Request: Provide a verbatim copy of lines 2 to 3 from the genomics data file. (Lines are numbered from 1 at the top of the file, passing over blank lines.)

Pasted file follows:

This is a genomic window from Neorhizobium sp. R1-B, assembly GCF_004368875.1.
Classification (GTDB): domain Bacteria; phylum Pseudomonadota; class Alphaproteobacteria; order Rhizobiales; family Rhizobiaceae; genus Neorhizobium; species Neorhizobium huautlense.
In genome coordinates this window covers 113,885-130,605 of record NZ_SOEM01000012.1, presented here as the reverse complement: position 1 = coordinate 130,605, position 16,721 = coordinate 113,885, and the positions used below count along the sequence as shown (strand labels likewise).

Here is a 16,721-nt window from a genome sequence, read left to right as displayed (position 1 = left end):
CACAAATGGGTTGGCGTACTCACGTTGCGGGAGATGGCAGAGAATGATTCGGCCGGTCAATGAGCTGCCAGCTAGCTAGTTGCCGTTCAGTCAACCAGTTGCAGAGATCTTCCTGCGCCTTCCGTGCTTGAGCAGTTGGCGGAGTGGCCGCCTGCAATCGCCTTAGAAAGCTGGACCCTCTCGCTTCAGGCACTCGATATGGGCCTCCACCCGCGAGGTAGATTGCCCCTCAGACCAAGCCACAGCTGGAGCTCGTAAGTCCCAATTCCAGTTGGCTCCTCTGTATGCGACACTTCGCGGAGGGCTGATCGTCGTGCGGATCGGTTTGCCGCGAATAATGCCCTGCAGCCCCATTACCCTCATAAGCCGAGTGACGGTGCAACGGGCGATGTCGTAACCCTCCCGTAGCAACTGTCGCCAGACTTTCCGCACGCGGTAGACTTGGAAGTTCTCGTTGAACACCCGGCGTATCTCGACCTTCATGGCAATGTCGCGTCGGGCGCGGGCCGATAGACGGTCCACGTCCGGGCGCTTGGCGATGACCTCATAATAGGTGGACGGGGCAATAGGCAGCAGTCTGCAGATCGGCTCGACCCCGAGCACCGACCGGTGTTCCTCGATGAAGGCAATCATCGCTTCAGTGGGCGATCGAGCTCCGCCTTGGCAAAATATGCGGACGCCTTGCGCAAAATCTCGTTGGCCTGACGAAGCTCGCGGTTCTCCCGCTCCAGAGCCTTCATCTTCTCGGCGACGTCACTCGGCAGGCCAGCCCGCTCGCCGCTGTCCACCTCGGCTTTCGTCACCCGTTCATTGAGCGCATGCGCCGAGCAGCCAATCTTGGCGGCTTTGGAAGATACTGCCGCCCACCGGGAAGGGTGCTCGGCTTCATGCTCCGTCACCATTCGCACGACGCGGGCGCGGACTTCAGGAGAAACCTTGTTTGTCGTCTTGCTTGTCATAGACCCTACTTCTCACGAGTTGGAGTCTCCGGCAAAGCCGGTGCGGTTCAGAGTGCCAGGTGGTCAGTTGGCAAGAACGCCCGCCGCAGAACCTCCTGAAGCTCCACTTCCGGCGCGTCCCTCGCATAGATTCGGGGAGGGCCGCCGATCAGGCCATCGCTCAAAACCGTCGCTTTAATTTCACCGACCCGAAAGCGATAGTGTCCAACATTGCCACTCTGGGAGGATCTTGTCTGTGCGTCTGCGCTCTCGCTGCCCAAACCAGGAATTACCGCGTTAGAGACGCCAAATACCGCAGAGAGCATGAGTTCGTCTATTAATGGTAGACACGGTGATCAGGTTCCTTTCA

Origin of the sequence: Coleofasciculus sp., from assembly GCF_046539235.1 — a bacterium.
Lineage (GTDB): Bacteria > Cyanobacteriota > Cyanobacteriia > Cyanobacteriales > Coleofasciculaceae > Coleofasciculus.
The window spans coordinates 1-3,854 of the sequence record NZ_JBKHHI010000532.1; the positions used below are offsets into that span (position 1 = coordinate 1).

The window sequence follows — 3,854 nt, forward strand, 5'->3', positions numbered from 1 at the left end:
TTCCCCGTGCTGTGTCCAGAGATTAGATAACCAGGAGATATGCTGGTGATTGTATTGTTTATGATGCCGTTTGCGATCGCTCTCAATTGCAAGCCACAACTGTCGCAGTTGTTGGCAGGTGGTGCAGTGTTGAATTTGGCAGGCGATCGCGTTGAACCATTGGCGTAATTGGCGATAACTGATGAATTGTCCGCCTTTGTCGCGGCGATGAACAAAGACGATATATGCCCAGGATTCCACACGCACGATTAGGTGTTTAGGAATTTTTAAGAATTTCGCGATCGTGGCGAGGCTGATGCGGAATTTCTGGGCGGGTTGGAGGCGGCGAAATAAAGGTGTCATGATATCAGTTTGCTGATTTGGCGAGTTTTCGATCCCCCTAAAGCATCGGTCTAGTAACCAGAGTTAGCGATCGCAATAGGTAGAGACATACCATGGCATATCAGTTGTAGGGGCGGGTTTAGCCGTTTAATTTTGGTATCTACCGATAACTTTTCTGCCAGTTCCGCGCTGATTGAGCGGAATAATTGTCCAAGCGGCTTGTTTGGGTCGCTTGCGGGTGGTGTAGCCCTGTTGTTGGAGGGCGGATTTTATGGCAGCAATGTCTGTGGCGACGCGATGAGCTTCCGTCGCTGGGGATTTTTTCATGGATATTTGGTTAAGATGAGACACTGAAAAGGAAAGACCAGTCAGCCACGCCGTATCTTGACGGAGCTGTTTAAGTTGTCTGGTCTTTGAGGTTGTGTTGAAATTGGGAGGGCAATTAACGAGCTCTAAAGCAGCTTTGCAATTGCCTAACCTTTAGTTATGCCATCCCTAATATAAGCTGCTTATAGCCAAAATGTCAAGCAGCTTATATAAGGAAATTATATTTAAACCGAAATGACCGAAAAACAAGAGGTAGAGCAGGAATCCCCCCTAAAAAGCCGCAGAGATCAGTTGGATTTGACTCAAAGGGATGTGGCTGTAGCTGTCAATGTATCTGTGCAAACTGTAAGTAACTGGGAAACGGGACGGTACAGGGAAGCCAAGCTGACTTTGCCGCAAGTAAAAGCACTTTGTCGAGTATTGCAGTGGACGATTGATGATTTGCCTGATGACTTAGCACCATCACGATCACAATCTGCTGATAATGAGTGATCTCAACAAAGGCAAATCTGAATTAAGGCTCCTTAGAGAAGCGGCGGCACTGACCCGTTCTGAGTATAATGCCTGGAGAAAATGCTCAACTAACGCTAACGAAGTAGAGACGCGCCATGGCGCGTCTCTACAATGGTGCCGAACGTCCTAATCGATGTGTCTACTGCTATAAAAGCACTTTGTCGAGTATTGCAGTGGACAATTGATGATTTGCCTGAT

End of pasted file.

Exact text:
Classification (GTDB): domain Bacteria; phylum Pseudomonadota; class Alphaproteobacteria; order Rhizobiales; family Rhizobiaceae; genus Neorhizobium; species Neorhizobium huautlense.
In genome coordinates this window covers 113,885-130,605 of record NZ_SOEM01000012.1, presented here as the reverse complement: position 1 = coordinate 130,605, position 16,721 = coordinate 113,885, and the positions used below count along the sequence as shown (strand labels likewise).